8.1.2 2/3 troops were non-French troops from annexed territories/foreign auxiliaries from Satellite States
8.1.3 Poor quality replacement troops ruined tactics of mixed infantry columns and skirmishes
8.2 Constant conscription meant the passion that had initially driven the Grand Armee was gone
8.3 The once largest army in Europe, had depleted in numbers due to heavy losses in the Russian Campaign where over 500,000 soldiers had perished and the Battle of Wagram (final victory) where 30,000 troops had died
9 Reform's of Opponents' Armies
9.1 Opponents copied Napoleon's tactics, becoming more flexible in their approach and developing artillery to match his
9.2 Enemies increased their armies to match or exceed Napoleon's
9.3 Prussia and Austria replaced old foreign mercenary armies with new national ones with new structure and equipment
9.3.1 Helped the countries capture key areas in Battle of Leipzig 1813
10 Development of Concerted Opposition
10.1 Tsar Alexander I set about forming the Fourth Coalition to bring down Napoleon; 1812 alliances Russian ~ Prussia Britain ~ Russia Britain ~ Prussia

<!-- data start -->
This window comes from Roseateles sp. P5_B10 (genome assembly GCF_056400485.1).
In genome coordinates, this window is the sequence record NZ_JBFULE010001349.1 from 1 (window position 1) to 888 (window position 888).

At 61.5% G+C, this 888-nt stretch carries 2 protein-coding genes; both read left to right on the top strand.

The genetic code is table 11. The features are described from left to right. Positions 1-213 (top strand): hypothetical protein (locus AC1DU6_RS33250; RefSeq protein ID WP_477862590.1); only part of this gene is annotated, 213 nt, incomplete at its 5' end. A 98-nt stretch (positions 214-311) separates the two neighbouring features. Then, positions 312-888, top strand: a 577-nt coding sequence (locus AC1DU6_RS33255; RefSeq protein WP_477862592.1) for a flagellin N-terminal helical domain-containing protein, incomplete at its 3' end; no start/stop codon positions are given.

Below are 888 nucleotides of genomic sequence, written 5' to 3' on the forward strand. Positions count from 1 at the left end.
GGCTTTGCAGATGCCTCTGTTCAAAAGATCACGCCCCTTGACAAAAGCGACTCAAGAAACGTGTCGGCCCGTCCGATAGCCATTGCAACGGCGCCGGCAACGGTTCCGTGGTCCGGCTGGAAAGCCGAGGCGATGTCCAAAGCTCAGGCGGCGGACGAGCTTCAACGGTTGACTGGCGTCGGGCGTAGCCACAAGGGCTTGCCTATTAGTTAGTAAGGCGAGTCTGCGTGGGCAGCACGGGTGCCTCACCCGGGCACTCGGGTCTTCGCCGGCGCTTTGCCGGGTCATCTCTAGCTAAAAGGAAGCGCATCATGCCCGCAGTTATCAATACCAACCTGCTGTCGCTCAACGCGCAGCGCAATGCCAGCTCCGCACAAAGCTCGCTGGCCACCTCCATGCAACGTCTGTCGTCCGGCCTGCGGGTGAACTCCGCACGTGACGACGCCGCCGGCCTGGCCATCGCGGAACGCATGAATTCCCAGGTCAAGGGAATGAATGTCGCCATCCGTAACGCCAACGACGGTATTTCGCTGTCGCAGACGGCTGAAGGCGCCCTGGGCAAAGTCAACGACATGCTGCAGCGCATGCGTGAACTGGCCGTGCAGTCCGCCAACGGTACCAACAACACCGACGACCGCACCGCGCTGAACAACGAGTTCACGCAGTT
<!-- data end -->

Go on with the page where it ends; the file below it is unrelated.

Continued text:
10.1.1 1813 Napoleon agreed to an armistice to buy time but Austria then joined the Coalition
10.1.1.1 Battle of Leipzig 1813 was underway, Empire fell apart leaving Napoleon with Italy, Belgium and Switzerland and an army of 60,000 laid low with typhus as he desperately tried to raise another army
10.1.1.1.1 Allied forces had 300,000 men to Napoleon's 185,000 who quickly encircled his troops and pushed them back to the point where Napoleon called his troops back as if they'd already lost
10.1.1.1.1.1 French Corporal blew up a bridge whilst French troops were still crossing it despite no threat of allied attack leaving 38,000 troops trapped in Leipzig, open to be taken prisoner
10.1.1.1.1.2 Allies entered Paris in 1814 and Napoleon abdicated as Emperor at Fontainebleu, restoring the Ancien Regime frontiers of 1792 and agreeing to exile to Elba
10.1.2 Allies stuck together in Treaty of Chaumont 1814